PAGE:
Bicycle Playing Cards is a brand of playing cards. Since 1885, the Bicycle brand has been manufactured by the United States Printing Company, which, in 1894, became the United States Playing Card Company (USPCC), now based in Erlanger, Kentucky. "Bicycle" is a trademark of that company. The name Bicycle was chosen to reflect the popularity of the bicycle at the end of the 19th century.
Bicycle cards follow the pattern of the French deck, containing 52 cards (13 in each of two red and two black suits), and include two jokers. The Bicycle trademark is printed on the ace of spades. Current decks contain two information/instruction cards as well.
Bicycle playing cards are sold in a variety of designs, the most popular being the Rider Back design. They are available with standard indexes in poker size (3.5 by 2.5 inches [8.9 cm × 6.4 cm]), bridge size (3.5 by 2.25 inches [8.9 cm × 5.7 cm]), and pinochle decks, "Jumbo Index" poker decks and Lo Vision cards that are designed for the visually impaired. Other types of cards with varying backs, sizes, colors and custom designs are produced for magic tricks and as novelty and collectors' items.
Significance in American wars
Toward the end of the World War I, the United States Playing Card Company produced four "War Series" decks under the Bicycle brand to represent each of the branches of the U.S. armed services: Flying Ace for the Aviation Section of the Signal Corps, Dreadnaught for the Navy, Invincible (aka Conqueror) for the Marine Corps, and Big Gun for the Army. The decks were printed in 1917, and apparently only given an extremely limited release before being withdrawn from circulation. It is unknown why the decks were not circulated, but one theory is that they were intended to be distributed to the troops overseas, and USPCC destroyed their inventory of the War Decks when Armistice was declared in 1918. Only a handful of these decks exist today.
During World War II, cards were produced that could be peeled apart when submerged in water. Portions of a large map could be drawn on the inside surfaces, and the halves were then reassembled to form an innocuous-looking deck. These cards were supplied to POWs for use in escapes. At least one example of such a deck is known to exist, and is on display at the International Spy Museum in Washington, DC. Modern reproductions have been sold in limited editions.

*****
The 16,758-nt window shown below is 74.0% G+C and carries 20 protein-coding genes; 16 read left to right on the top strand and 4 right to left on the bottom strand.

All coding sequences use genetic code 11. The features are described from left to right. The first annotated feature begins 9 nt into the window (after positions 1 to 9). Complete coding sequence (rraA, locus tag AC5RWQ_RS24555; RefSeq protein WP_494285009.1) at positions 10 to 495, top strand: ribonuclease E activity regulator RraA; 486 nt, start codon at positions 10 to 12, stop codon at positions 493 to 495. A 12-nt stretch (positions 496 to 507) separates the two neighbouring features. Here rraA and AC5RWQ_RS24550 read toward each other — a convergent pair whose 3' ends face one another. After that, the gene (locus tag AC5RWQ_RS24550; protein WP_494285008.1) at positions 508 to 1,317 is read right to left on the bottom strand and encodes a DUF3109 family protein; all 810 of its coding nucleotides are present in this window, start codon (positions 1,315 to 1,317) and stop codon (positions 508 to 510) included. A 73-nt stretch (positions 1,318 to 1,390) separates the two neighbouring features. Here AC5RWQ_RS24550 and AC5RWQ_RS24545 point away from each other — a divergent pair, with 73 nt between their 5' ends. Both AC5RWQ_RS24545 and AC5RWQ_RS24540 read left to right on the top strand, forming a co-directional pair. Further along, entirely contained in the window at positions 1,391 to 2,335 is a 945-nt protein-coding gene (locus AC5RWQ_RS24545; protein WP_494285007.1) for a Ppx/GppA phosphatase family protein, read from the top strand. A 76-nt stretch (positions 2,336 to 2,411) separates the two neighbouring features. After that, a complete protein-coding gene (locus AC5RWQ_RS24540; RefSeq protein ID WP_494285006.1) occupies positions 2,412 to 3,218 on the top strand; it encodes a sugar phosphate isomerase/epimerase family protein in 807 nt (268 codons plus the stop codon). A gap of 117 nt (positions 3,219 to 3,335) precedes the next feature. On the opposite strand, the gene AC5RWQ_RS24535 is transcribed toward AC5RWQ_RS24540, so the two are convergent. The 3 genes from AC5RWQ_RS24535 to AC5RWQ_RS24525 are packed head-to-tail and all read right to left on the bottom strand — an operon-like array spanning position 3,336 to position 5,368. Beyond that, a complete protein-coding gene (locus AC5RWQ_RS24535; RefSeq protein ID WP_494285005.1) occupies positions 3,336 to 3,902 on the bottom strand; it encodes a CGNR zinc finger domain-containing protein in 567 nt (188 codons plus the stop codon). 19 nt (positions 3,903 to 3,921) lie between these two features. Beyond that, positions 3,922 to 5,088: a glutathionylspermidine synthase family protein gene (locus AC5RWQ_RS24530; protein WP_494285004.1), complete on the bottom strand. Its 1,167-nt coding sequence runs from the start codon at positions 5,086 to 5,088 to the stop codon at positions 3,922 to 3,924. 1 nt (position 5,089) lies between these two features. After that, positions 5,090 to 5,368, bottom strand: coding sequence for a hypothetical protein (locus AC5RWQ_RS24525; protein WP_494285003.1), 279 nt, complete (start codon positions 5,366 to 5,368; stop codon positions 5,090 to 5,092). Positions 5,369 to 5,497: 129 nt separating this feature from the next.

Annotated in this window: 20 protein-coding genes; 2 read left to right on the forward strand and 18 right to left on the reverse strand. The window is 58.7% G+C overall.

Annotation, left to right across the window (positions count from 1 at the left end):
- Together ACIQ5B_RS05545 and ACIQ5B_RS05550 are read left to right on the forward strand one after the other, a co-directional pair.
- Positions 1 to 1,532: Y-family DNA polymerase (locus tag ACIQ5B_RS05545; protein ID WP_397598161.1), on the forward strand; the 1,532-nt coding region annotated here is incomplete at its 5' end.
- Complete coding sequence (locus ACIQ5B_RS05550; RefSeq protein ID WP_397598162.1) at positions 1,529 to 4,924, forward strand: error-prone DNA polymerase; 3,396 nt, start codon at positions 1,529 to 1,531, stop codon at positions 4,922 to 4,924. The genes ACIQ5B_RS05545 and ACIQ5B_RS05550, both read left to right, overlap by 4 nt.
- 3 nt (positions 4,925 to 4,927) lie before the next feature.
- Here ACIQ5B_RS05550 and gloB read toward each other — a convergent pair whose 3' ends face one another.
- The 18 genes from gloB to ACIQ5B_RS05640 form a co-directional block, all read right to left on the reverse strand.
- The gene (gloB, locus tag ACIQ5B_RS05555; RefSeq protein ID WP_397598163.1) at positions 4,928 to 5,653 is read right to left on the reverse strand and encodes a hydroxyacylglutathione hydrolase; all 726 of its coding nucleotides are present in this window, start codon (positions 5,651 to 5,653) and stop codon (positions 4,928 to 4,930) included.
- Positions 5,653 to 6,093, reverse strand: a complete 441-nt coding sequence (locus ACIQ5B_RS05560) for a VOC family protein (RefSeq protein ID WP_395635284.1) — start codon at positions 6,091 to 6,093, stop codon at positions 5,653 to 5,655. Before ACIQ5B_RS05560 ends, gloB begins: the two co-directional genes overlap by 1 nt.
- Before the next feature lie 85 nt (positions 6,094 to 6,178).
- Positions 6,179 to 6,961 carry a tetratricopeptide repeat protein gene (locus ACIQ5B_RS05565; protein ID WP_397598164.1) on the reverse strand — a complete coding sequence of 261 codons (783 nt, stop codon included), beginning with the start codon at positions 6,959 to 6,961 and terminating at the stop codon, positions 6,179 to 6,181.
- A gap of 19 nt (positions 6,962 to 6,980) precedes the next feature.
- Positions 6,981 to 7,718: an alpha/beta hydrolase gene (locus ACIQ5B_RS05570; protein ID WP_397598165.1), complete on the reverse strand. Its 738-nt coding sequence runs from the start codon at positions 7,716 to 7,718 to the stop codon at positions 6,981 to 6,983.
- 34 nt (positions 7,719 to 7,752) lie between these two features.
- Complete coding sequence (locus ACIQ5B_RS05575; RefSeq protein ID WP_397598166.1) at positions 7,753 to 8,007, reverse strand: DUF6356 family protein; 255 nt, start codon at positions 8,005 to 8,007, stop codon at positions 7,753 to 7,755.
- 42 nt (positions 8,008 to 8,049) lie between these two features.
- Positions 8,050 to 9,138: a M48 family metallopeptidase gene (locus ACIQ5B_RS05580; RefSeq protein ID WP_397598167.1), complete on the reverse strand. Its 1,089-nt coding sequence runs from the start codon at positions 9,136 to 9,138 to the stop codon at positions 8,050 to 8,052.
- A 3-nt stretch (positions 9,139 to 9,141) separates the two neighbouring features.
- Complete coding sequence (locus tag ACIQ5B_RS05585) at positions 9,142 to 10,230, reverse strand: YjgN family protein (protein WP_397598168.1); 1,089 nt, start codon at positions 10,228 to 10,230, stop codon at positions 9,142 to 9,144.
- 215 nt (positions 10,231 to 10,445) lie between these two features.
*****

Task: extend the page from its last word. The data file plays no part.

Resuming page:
The company provided crates of Ace of Spades cards for U.S. soldiers in the Vietnam War. It was erroneously believed that the Viet Cong regarded this particular card as a symbol of death and would flee at the sight of it. In actuality, it initially meant nothing to the Viet Cong, but the belief that the enemy was afraid of the cards improved the U.S. soldiers' morale. The origin of the cards is attributed to a letter written by a Lt. Charles W. Brown in early 1966 to Allison F. Stanley, the President of the United States Playing Card Company. Brown had read remarks from Congressman Craig Hosmer of California that the Viet Cong held superstitions of bad luck with pictures of women and the Ace of Spades. The Bicycle design of this card featured an image of the Goddess of Liberty combined with the spade. Upon conferring with other lieutenants, Brown asked for 1,000 Aces of Spades for his company to leave for the enemy to find, as an indication that American troops had been in the area. Stanley was sympathetic to the soldiers and pulled cards from the production line to send free of charge. The story was reported by several news outlets, including the Stars and Stripes; as a result, more units began to request cards. The symbol was eventually included in the official psychological warfare operations, and thousands of special decks containing only Aces of Spades were donated by the card company to soldiers that purposely scattered them throughout the jungle and villages during raids. Similar cards were produced during the Gulf War in 1991, immediately prior to the invasion of Iraq by US forces. Due to the short duration of the conflict, these cards never saw battle.
- Dawson, Tom; Dawson, Judy (2014). The Hochman Encyclopedia of American Playing Cards - Part 1 (2nd ed.). New York: Conjuring Arts Research Center. p. 492.
- Knapp, Jim. Vintage Back Designs of Bicycle Playing Cards Archived 2019-01-28 at the Wayback Machine. Retrieved 28 March 2017.
- https://media.defense.gov/2010/Sep/24/2001329769/-1/-1/0/AFD-100924-022.pdf[bare URL PDF]
- Pierson, Joseph. "Bicycle Playing Cards for Collectors". BicycleCards.org. Wordpress. Retrieved 17 December 2019.
- "A map inside the cards". Bicyclecards.com. Archived from the original on 2014-08-02. Retrieved 2014-10-31.
- Herbert A. Friedman. "The Death Card". psywarrior.com. Archived from the original on 2014-07-15. Retrieved 2014-10-31.